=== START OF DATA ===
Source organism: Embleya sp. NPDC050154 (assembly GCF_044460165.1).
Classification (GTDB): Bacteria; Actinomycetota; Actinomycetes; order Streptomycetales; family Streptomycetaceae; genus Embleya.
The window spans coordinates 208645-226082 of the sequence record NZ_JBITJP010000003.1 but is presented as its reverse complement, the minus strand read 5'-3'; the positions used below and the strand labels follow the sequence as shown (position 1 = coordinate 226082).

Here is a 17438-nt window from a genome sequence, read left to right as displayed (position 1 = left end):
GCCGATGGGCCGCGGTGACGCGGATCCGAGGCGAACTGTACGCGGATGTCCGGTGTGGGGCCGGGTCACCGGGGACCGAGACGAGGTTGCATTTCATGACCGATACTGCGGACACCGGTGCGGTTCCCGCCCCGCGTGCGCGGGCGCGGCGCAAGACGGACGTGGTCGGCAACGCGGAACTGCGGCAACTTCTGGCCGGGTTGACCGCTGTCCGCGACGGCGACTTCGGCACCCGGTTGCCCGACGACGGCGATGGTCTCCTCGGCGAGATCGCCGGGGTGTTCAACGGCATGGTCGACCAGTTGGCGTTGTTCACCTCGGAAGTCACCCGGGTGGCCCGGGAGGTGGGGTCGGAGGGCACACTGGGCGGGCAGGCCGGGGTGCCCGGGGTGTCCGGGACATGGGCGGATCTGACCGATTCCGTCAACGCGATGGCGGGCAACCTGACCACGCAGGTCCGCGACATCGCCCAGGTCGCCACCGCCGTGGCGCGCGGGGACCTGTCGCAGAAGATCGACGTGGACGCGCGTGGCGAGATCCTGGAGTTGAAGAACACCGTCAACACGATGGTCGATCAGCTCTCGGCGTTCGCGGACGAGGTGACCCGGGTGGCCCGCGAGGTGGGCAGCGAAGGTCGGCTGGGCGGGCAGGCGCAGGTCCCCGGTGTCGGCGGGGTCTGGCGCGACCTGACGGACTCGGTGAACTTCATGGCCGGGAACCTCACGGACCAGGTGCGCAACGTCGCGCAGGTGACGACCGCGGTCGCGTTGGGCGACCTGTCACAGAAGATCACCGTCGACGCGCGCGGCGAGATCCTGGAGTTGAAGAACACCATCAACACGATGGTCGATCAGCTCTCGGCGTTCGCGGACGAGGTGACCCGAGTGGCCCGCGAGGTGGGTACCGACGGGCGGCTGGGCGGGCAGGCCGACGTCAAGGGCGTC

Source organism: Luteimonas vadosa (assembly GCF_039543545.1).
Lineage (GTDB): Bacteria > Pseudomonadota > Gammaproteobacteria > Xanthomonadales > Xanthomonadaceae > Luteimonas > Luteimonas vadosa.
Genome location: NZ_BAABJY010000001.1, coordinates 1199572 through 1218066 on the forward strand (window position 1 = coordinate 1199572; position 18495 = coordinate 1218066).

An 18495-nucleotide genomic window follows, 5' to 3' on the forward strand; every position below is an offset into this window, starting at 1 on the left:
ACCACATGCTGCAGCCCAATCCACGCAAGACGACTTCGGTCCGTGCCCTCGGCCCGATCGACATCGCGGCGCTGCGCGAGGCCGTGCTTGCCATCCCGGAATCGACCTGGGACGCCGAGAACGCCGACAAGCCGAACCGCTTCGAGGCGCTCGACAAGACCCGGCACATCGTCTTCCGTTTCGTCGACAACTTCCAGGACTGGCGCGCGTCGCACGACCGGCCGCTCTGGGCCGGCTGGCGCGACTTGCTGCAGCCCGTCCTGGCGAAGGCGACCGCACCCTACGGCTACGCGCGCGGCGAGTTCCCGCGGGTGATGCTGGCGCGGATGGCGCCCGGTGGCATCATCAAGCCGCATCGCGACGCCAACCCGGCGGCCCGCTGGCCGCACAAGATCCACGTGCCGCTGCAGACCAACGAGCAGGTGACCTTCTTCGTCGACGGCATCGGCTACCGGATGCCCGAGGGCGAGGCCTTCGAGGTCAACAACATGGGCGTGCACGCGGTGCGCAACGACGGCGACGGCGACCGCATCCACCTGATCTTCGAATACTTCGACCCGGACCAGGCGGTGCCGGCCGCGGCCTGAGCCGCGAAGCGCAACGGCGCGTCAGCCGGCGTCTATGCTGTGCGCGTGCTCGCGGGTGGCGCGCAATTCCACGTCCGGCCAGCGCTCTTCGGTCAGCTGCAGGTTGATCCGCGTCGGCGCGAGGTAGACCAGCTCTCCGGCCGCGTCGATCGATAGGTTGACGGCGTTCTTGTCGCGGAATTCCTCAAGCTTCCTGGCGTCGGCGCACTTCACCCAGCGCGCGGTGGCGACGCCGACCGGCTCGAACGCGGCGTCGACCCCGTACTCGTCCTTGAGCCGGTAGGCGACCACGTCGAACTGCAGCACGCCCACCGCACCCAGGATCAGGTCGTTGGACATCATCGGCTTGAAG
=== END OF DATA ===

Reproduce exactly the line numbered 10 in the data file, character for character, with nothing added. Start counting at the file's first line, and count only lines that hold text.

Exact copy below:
ACCACATGCTGCAGCCCAATCCACGCAAGACGACTTCGGTCCGTGCCCTCGGCCCGATCGACATCGCGGCGCTGCGCGAGGCCGTGCTTGCCATCCCGGAATCGACCTGGGACGCCGAGAACGCCGACAAGCCGAACCGCTTCGAGGCGCTCGACAAGACCCGGCACATCGTCTTCCGTTTCGTCGACAACTTCCAGGACTGGCGCGCGTCGCACGACCGGCCGCTCTGGGCCGGCTGGCGCGACTTGCTGCAGCCCGTCCTGGCGAAGGCGACCGCACCCTACGGCTACGCGCGCGGCGAGTTCCCGCGGGTGATGCTGGCGCGGATGGCGCCCGGTGGCATCATCAAGCCGCATCGCGACGCCAACCCGGCGGCCCGCTGGCCGCACAAGATCCACGTGCCGCTGCAGACCAACGAGCAGGTGACCTTCTTCGTCGACGGCATCGGCTACCGGATGCCCGAGGGCGAGGCCTTCGAGGTCAACAACATGGGCGTGCACGCGGTGCGCAACGACGGCGACGGCGACCGCATCCACCTGATCTTCGAATACTTCGACCCGGACCAGGCGGTGCCGGCCGCGGCCTGAGCCGCGAAGCGCAACGGCGCGTCAGCCGGCGTCTATGCTGTGCGCGTGCTCGCGGGTGGCGCGCAATTCCACGTCCGGCCAGCGCTCTTCGGTCAGCTGCAGGTTGATCCGCGTCGGCGCGAGGTAGACCAGCTCTCCGGCCGCGTCGATCGATAGGTTGACGGCGTTCTTGTCGCGGAATTCCTCAAGCTTCCTGGCGTCGGCGCACTTCACCCAGCGCGCGGTGGCGACGCCGACCGGCTCGAACGCGGCGTCGACCCCGTACTCGTCCTTGAGCCGGTAGGCGACCACGTCGAACTGCAGCACGCCCACCGCACCCAGGATCAGGTCGTTGGACATCATCGGCTTGAAG